• ON STRETCHING... THE TRUTH

    by Scott Wells, MD
    on Oct 4th, 2016

To best understand what a stretch mark is one first needs to better understand the anatomy of skin. Skin is composed of a thicker deeper layer called the dermis. The dermis is essentially a complex weave of collagen fibers somewhat similar to a woven fabric. Overlying this deeper foundation layer is thin veneer of living cells called the epidermis. A stretch mark is a tear in the collagen fabric of the dermis that occurs whenever the skin is stretched beyond its tensile limits. The tear in the collagen fabric is analogous to a run in a stocking. Because the epidermis remains intact, what appears is an area of weakness in the skin underneath the intact epidermis layer. This is visible as a lighter appearing linear wrinkling under the skin, commonly known as a stretch mark.

Stretch marks can occur for different reasons. The most common cause is a rapid stretching of the skin as occurs in the abdominal region during pregnancy, or in the hips and leg region as occurs with rapid weight gain. It can occur, however, anywhere there is rapid stretching of the skin. Stretch mark also commonly occurs in adolescence due to the hormonal alteration in the skin to accommodate growth.

One way to prevent the formation of stretch marks is to use topical perparations that increase the elasticity of skin. This is why pregnant women often apply cocoa butter to their abdominal area to try and reduce stretch marks. The very best product, in my opinion, is a hyaluronic acid serum which can absorb and hold in the skin hundreds of times its weight in water, thereby greatly increasing the skins elastic tolerance. We offer this proprietary product through our office under the name Hy-Pep. In addition we have a very elegant product called Essential, which consists of environmentally friendly squalene oil which offers tremendous protection for the skin.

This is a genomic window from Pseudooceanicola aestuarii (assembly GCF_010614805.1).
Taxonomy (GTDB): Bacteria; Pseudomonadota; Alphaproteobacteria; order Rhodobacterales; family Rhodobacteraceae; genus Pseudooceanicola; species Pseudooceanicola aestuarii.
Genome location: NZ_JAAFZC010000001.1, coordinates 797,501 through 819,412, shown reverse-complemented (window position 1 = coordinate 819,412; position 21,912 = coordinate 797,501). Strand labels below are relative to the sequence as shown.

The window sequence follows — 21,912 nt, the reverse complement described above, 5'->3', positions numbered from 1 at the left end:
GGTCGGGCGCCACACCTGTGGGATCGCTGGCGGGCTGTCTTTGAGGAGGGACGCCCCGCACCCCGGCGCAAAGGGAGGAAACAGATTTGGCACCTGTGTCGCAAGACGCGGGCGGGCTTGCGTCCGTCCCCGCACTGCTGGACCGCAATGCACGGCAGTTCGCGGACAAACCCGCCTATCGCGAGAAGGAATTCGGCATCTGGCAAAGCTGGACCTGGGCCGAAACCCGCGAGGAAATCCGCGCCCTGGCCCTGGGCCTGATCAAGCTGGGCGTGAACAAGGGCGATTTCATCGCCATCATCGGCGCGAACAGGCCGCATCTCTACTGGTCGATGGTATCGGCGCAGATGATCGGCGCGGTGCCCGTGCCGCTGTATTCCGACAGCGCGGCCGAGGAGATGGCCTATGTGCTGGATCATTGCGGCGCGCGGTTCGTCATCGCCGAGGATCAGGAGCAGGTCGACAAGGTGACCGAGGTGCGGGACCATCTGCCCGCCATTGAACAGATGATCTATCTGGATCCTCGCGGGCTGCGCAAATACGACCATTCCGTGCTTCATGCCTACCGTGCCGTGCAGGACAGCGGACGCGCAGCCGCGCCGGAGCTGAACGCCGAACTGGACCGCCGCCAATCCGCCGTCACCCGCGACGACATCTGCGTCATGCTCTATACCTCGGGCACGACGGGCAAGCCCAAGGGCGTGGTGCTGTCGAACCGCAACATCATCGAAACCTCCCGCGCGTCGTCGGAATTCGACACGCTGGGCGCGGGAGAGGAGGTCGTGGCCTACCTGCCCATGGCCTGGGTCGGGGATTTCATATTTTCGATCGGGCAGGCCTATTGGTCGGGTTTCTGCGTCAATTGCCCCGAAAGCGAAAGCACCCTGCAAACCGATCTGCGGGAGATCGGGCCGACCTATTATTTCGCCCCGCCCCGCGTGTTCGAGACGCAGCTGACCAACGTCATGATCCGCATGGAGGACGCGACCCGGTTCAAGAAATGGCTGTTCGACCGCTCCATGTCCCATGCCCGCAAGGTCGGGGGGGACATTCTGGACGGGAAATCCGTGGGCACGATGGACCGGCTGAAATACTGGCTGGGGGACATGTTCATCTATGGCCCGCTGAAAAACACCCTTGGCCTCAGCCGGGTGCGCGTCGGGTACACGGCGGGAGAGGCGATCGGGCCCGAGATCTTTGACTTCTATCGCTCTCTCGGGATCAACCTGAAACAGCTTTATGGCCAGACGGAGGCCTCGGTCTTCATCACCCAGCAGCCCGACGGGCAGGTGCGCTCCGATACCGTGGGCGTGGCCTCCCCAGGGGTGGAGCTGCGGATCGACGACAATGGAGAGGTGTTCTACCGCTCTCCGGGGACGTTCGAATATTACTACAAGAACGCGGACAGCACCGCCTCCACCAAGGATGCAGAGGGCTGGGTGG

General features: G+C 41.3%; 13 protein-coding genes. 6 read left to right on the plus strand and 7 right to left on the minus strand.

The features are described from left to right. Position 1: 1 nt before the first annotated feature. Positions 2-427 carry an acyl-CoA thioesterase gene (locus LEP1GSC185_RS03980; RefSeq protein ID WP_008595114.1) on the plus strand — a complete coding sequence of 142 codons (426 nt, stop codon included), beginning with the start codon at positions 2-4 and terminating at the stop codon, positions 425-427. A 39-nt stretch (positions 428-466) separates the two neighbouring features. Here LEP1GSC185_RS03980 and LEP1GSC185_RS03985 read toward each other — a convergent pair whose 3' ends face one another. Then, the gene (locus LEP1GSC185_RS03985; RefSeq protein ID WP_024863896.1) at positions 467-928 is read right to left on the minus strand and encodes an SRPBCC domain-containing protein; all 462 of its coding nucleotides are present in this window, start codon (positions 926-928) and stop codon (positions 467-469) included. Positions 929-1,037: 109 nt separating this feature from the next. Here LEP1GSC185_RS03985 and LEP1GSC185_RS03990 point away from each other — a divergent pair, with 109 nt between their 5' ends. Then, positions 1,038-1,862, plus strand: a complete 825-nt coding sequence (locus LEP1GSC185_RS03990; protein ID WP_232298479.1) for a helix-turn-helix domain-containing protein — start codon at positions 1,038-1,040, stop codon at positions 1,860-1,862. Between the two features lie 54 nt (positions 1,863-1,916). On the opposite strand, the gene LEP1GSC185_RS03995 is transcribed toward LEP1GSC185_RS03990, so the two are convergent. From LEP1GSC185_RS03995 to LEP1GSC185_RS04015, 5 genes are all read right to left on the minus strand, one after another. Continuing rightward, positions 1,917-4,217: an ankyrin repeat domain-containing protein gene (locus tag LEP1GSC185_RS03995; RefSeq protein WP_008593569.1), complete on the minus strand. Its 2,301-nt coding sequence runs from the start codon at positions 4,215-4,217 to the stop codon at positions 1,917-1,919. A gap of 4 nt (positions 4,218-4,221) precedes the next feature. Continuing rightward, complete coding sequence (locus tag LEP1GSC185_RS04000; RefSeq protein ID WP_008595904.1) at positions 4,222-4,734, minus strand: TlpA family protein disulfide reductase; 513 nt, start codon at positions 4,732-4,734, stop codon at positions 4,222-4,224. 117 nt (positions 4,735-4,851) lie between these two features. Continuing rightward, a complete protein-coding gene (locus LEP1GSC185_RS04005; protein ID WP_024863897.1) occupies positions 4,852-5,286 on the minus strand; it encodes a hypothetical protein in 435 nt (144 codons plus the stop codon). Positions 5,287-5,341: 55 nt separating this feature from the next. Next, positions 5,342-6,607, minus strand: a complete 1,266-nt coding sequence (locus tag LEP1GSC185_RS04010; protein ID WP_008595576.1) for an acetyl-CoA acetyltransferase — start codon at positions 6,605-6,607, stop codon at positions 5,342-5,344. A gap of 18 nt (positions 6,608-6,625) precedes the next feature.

Since stretch marks are actually an area of the skin where the collagen is damaged, treatments to improve stretch marks are directed at rebuilding the integrity of the collagen in the area of the mark. Patients are placed on a skincare regimen that helps to support the rebuilding and restructuring of the dermis. At the same time, collagen building lasers such as the Palomar 1540 and Deep IR Lasers are employed to stimulate the dermal repair. Most recently, superficial treatment attachments for the Ulthera machine have become available to also treat at this depth. Several treatments are generally needed, but we have treated hundreds of stretch marks and have seen very significant improvement of their appearance using these modalities.


Originally published: 08/09/16

Author Scott Wells, MD

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